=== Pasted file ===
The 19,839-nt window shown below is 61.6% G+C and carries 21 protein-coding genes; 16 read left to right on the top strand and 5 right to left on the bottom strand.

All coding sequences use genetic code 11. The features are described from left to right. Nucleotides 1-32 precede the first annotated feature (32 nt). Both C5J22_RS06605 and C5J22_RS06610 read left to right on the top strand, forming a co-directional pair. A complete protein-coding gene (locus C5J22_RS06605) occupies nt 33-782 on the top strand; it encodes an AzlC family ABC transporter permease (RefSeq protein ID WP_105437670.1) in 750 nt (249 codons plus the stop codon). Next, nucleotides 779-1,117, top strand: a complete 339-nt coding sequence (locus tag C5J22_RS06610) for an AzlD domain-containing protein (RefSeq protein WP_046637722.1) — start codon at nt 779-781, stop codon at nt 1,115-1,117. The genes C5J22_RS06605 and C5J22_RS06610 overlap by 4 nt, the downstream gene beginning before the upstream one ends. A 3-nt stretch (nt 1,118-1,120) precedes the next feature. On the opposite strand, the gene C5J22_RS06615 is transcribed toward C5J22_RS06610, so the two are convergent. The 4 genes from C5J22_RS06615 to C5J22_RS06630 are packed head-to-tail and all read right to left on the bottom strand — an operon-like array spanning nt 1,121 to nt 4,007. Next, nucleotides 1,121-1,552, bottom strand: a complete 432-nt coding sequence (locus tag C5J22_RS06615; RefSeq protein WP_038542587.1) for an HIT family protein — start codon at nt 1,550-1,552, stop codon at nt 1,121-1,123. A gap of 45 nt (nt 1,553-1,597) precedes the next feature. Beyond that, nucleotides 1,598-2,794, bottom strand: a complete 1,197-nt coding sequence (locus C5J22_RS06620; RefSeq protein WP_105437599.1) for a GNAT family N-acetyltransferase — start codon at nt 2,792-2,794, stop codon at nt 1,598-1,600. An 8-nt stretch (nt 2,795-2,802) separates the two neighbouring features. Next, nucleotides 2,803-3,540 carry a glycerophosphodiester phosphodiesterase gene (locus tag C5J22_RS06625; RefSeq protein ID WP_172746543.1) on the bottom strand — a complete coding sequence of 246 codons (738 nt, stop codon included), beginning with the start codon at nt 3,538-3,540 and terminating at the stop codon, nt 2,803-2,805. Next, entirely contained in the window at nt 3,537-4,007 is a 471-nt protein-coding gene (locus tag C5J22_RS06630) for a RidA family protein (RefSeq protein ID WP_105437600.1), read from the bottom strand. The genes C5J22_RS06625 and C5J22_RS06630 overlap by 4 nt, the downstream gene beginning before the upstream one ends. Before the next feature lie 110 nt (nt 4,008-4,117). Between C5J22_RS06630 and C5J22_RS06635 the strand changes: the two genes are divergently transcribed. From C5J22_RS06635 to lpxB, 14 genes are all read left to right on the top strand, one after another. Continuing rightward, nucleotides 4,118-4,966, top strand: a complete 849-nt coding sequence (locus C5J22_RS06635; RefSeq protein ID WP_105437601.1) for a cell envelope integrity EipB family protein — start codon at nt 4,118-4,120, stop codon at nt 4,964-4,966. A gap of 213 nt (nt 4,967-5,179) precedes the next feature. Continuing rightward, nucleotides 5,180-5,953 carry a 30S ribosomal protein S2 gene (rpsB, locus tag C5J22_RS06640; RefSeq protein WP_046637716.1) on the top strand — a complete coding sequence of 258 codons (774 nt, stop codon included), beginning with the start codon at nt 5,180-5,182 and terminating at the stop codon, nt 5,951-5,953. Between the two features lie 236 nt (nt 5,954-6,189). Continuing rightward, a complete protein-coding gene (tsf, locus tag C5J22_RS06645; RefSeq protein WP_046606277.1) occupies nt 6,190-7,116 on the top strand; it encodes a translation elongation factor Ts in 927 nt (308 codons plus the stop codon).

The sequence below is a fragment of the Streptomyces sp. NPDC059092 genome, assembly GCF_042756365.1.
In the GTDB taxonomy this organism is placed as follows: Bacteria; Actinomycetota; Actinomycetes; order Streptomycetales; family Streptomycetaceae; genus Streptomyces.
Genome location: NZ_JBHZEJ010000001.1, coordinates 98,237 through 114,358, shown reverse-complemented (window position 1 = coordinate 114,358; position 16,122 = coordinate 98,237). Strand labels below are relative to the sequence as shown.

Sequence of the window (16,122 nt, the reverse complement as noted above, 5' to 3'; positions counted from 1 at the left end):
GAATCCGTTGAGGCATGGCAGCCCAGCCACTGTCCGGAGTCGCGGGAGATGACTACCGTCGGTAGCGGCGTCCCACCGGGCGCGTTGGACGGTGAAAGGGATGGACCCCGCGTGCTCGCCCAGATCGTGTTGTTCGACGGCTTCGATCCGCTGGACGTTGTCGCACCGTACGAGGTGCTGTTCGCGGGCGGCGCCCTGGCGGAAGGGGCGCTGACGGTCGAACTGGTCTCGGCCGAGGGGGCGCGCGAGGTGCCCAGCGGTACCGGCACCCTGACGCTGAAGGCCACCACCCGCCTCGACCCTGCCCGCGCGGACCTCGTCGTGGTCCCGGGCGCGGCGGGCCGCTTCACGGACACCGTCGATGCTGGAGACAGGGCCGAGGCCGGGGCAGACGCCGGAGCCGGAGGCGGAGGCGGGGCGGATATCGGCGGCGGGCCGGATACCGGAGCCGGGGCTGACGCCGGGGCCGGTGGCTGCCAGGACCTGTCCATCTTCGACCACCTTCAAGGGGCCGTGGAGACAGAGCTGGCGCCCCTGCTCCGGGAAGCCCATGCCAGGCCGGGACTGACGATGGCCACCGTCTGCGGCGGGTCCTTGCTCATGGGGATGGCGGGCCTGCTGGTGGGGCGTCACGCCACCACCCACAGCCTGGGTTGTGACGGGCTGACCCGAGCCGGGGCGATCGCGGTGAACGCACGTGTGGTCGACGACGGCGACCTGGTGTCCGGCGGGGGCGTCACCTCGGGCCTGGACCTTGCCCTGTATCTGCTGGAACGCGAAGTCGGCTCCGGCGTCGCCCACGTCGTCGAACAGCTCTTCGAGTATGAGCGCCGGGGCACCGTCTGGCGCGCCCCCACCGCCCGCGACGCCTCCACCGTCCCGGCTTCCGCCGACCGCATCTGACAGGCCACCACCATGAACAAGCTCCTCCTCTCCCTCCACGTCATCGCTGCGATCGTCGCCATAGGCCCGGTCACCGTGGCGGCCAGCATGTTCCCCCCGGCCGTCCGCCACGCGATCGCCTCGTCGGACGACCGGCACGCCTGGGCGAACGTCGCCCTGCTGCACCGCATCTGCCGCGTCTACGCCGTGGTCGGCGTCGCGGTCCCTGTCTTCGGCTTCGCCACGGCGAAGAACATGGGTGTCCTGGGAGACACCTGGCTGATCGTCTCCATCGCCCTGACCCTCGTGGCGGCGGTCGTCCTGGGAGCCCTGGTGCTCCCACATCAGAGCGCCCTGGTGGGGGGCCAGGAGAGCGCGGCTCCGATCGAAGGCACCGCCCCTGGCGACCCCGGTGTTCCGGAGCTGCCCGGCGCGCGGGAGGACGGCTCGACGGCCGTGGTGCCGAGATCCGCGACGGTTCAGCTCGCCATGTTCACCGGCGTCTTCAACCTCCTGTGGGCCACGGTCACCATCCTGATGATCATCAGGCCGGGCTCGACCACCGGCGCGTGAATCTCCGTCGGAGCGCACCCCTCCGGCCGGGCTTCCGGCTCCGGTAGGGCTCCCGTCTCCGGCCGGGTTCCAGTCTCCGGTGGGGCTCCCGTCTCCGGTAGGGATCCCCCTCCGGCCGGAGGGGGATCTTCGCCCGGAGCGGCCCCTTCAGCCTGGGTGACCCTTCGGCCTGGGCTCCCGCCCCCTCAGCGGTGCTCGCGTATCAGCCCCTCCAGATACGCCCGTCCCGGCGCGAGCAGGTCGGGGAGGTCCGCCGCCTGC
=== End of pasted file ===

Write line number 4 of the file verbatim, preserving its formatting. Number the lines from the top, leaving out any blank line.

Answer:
In the GTDB taxonomy this organism is placed as follows: Bacteria; Actinomycetota; Actinomycetes; order Streptomycetales; family Streptomycetaceae; genus Streptomyces.